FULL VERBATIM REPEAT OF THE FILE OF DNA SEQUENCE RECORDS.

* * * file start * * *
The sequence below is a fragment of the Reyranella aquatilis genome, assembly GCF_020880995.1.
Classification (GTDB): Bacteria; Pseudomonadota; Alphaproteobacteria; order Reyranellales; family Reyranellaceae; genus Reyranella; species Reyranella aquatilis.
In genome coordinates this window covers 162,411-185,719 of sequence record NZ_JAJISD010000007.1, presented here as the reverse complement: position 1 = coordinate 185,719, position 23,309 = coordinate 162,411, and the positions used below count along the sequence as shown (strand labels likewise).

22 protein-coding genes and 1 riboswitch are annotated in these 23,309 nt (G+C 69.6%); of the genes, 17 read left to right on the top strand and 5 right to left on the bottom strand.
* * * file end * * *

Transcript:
The sequence below is a fragment of the Reyranella aquatilis genome, assembly GCF_020880995.1.
Classification (GTDB): Bacteria; Pseudomonadota; Alphaproteobacteria; order Reyranellales; family Reyranellaceae; genus Reyranella; species Reyranella aquatilis.
In genome coordinates this window covers 162,411-185,719 of sequence record NZ_JAJISD010000007.1, presented here as the reverse complement: position 1 = coordinate 185,719, position 23,309 = coordinate 162,411, and the positions used below count along the sequence as shown (strand labels likewise).

22 protein-coding genes and 1 riboswitch are annotated in these 23,309 nt (G+C 69.6%); of the genes, 17 read left to right on the top strand and 5 right to left on the bottom strand.